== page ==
Said & Done



Mark Griffith and Monica Bishop, of Griffith and Associates, won the dismissal of a sexual assault case for their client, an 18-year-old who had been a Harvard student when the allegations were made. After the arrest, he lost his full-ride scholarship and was prevented from participating in his full senior year. He had been a star athlete in both football and baseball and ranked 4th in his class in academics. Over an 11-month investigation, the State not only failed to turn over exculpatory evidence (1,000 text messages between the “victim” and the client and valuable information from the “victim’s” computer), but fought the defense every time they tried to discover the evidence via subpoena, etc. The State “lost” a SIM card for a phone that also had information important to the defense on it. At trial, the first witness is the complainant. After 6 hours of cross-examination with all the exculpatory material the defense had obtained, there was a break for lunch with about 4 more hours of cross to go. When the parties came back from lunch, the State dismissed the case. The young man is happy—he was always innocent—but will never get those 11 months back.

John Young recently secured a “not guilty” verdict after five days in trial in the 142nd District Court, Midland County, after only 45 minutes of deliberation. The State alleged that the attorney wife, estranged from client, had been sexually assaulted. The State offered evidence of an 8 year “pattern of abuse” and battered wife syndrome. The “victim,” also licensed in Illinois, traveled back to Chicago on several occasions prior to making the allegations, apparently “setting up” the false claim. The parties resided together in Midland and the wife worked at a local law firm. They spent the weekend of the alleged assault together. They were seen shopping at Target on the day after the alleged offense by a former boss from the Midland law firm. On Monday morning the client went to work and his wife went to the district attorney’s to file sexual assault charges. The State had offered 8 deferred to felony family violence. The “victim” filed for divorce in Illinois and obtained the final divorce within 10 days of making the allegation. She also lied about work relationships in Midland. Story within the story: State offered her cell phone records from November 5–7 to show she tried to call someone for help. The defendant was out of the house for 4 hours Saturday, the day after the alleged event, and part of the day Sunday, providing her oppor­tunity to leave. The calls showed she did in fact make several calls to lawyers—all on Saturday between about 4 and 6 pm and to the office phones. She calls everyone she knows won’t be available to answer her calls, obviously trying to set up a story of sex assault.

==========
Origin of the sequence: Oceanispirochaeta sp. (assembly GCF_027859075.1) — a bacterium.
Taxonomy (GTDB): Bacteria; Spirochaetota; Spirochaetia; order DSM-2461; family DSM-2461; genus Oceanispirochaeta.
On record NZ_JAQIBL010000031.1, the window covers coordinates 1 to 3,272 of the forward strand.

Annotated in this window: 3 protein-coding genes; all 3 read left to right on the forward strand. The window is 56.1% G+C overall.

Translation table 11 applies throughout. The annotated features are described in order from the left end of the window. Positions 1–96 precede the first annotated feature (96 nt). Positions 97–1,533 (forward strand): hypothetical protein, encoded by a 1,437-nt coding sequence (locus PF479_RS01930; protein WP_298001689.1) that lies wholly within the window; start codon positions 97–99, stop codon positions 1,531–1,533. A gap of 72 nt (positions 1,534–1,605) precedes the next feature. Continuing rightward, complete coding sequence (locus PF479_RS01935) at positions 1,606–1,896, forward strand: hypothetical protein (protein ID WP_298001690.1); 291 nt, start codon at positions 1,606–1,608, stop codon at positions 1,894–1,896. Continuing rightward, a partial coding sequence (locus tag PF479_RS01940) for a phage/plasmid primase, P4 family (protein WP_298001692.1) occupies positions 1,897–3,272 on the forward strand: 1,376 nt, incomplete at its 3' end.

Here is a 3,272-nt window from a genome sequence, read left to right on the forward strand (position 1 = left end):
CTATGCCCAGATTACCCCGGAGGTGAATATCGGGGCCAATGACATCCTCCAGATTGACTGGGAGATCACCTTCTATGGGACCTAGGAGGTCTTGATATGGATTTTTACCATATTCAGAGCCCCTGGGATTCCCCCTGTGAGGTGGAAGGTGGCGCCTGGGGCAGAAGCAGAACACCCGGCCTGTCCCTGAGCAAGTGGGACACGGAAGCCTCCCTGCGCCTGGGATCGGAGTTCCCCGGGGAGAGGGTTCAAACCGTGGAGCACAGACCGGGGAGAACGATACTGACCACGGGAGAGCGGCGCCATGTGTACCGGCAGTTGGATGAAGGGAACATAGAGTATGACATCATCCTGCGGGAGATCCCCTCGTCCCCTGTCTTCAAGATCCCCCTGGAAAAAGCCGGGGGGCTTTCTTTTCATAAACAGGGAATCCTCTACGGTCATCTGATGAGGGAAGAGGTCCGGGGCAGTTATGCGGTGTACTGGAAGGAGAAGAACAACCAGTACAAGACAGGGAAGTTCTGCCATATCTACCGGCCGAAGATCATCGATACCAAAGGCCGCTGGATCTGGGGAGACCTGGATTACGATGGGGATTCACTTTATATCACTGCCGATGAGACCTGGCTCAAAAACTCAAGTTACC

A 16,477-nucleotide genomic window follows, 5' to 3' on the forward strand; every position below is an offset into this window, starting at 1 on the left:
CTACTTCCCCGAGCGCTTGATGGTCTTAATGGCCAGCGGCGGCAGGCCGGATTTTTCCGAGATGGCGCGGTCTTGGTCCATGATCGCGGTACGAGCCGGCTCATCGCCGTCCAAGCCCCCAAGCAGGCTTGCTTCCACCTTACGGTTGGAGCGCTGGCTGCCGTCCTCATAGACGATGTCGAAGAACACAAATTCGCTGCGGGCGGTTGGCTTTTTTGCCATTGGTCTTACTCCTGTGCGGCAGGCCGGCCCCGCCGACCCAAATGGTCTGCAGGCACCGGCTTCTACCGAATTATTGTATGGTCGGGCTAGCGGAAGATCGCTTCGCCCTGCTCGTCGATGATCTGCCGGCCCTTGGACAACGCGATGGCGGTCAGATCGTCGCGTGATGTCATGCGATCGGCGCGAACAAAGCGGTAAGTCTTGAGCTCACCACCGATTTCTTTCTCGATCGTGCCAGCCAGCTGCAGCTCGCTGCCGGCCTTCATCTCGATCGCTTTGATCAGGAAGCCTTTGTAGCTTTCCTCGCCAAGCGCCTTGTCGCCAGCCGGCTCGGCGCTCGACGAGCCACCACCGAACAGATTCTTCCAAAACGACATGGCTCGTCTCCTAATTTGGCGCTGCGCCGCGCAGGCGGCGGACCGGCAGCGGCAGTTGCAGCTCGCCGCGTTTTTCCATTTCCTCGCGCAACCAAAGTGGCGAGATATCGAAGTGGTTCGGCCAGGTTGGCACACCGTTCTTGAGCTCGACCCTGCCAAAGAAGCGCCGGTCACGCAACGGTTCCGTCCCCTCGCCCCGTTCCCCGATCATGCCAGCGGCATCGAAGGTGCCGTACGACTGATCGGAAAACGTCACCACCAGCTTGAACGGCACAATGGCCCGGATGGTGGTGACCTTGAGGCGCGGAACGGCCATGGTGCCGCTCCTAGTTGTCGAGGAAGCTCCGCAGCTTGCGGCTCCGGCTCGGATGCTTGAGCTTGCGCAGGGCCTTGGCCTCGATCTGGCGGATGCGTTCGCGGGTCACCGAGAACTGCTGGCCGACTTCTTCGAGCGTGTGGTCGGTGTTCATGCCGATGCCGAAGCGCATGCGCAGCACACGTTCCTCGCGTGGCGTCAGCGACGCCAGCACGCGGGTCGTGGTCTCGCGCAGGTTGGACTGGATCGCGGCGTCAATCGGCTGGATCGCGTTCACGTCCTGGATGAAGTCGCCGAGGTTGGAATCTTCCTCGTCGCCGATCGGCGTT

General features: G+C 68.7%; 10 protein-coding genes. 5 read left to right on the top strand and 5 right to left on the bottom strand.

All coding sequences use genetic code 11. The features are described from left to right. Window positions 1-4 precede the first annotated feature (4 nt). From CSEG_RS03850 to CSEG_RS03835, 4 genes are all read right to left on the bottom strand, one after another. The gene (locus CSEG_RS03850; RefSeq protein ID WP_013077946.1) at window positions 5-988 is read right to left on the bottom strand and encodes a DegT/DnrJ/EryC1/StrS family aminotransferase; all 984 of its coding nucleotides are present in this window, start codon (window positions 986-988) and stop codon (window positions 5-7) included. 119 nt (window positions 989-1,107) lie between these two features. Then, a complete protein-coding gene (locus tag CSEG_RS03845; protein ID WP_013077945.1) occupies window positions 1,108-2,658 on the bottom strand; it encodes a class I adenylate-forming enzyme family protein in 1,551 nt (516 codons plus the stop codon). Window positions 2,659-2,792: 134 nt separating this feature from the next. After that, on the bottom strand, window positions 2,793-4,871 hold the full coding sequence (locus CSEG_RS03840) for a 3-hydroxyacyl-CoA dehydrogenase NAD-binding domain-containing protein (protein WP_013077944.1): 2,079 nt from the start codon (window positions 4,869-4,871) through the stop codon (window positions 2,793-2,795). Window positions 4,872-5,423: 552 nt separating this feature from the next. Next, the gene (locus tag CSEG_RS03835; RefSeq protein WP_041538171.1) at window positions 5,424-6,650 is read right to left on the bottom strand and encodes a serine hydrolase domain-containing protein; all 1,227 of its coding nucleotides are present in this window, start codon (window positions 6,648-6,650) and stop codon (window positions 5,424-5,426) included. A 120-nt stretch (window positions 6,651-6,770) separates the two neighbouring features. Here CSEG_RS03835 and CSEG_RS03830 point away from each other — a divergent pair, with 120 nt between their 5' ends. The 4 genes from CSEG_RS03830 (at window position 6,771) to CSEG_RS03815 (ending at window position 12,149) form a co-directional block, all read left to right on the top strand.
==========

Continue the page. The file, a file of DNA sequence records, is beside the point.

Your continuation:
Constance Luedicke and Danice Obregon obtained “not guilty” verdicts on an aggravated sexual assault and an indecency with a child case in July. This trial followed one for the same accused in May for 22 counts of possession of kiddie porn. The porn case resulted in 22 “not guilty” verdicts. Both cases were pushed by the mother of the defendant’s children, brought after she abandoned him for a female partner. The defense theory was that the former lover and her current partner fabricated the allegations to get access to a trust fund that supported the accused. The trust comprised compensation for injuries suffered as a three-year-old. Danice and Constance divided the work, with Danice handling the cross-examination of the child because she has a child of the same age. She developed a rapport that worked well in her questioning. The child was believable in her recollection of what happened, but Danice was able to advocate successfully that the child had been coached and influenced by her “new aunt,” with whom she and her sister and the mother now live.

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